Smartphones That Work for Business
We asked several analysts which smartphones were best for business. Here are their favorites.
If you visit the United Arab Emirates after September and you're a BlackBerry user, some of the services you're accustomed to will not work. Regulators announced over the weekend they will block e-mail, messenger and other features of the Research In Motion devices - for national security reasons. According to The Associated Press:
At the heart of their concerns is the way the devices handle data, which is encrypted and routed through RIM's servers overseas. Analysts say that makes messages sent by BlackBerry far more difficult, if not impossible, for authorities to monitor than data which passes solely through domestic computers.https://o1.qnsr.com/log/p.gif?;n=203;c=204663295;s=11915;x=7936;f=201904081034270;u=j;z=TIMESTAMP;a=20410779;e=i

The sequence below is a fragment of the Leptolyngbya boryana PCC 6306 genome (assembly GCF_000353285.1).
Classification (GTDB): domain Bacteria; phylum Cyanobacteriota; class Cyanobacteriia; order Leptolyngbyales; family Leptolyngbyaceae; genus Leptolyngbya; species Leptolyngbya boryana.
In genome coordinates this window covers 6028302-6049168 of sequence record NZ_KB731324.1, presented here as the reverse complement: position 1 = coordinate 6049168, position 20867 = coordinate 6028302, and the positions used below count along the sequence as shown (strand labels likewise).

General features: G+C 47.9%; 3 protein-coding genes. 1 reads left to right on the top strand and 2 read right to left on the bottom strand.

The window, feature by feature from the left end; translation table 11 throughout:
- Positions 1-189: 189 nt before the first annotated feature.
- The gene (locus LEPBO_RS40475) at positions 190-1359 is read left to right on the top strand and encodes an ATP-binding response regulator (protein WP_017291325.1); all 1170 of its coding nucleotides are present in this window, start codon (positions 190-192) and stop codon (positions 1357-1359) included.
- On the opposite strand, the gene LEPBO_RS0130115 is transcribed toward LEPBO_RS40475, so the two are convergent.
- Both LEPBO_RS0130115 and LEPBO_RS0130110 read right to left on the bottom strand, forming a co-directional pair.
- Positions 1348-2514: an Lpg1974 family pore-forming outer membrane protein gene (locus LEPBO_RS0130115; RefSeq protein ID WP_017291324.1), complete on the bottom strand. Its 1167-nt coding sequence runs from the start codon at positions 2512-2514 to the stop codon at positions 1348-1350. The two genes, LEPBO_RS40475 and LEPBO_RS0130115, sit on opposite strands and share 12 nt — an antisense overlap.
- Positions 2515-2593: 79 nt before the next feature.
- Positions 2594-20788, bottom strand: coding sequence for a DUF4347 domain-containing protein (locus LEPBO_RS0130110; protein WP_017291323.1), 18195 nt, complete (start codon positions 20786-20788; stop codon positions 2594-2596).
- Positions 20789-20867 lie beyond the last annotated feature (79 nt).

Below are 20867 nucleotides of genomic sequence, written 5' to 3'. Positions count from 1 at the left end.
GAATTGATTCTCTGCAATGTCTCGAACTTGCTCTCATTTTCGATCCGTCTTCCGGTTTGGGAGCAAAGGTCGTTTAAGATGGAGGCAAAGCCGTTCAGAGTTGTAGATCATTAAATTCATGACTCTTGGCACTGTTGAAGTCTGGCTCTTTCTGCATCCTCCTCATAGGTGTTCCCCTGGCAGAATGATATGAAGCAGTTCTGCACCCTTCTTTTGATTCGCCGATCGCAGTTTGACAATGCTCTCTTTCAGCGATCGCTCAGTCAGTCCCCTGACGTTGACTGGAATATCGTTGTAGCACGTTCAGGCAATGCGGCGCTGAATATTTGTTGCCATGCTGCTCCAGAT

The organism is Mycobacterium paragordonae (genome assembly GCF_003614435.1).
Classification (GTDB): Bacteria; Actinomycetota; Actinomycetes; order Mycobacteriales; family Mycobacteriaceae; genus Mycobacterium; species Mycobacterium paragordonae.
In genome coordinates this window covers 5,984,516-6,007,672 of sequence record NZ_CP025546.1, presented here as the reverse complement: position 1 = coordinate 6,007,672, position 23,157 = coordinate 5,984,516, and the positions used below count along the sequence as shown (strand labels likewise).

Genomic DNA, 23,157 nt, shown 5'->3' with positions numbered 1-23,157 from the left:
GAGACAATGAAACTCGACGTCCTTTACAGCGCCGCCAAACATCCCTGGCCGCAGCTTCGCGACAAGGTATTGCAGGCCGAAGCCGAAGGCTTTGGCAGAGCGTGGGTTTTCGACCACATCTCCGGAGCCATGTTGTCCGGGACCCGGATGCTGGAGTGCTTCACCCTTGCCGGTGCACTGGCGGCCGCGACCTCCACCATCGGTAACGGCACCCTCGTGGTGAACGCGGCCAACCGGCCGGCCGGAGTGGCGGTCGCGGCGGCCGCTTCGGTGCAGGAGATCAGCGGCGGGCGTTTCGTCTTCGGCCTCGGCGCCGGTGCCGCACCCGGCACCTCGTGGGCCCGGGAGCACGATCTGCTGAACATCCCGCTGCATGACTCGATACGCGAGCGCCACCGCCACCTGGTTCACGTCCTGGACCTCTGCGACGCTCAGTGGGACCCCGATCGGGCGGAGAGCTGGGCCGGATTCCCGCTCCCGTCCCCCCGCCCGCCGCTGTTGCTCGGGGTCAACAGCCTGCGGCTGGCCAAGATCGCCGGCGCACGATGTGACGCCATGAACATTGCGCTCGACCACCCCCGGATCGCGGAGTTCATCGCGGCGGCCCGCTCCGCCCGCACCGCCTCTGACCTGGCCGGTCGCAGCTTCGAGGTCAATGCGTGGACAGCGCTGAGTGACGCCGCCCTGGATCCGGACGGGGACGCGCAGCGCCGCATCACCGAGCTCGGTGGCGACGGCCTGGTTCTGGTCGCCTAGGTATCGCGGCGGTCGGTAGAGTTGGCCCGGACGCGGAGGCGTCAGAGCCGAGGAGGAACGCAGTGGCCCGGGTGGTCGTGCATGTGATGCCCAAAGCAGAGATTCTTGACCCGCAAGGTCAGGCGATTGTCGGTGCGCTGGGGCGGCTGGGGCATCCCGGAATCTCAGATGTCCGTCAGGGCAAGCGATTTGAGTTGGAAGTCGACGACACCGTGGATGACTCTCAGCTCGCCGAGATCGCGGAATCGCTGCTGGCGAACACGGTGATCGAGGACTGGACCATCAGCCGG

The ban applies to UAE residents and visitors alike, which some observers say is not helping the country's quest to become a "business and tourism haven."
RIM will not comment on discussions it may have had with the regulators, but at the same time is assuring BlackBerry users their data is secure. The Wall Street Journal reports:
The BlackBerry network is designed "to exclude the capability for RIM or any third party to read encrypted information under any circumstances." Moreover, the location of BlackBerry's servers doesn't matter, the company said, because the data on them can't be deciphered without a decryption key.
Kuwait and India have also indicated they would like the ability to better monitor BlackBerry data.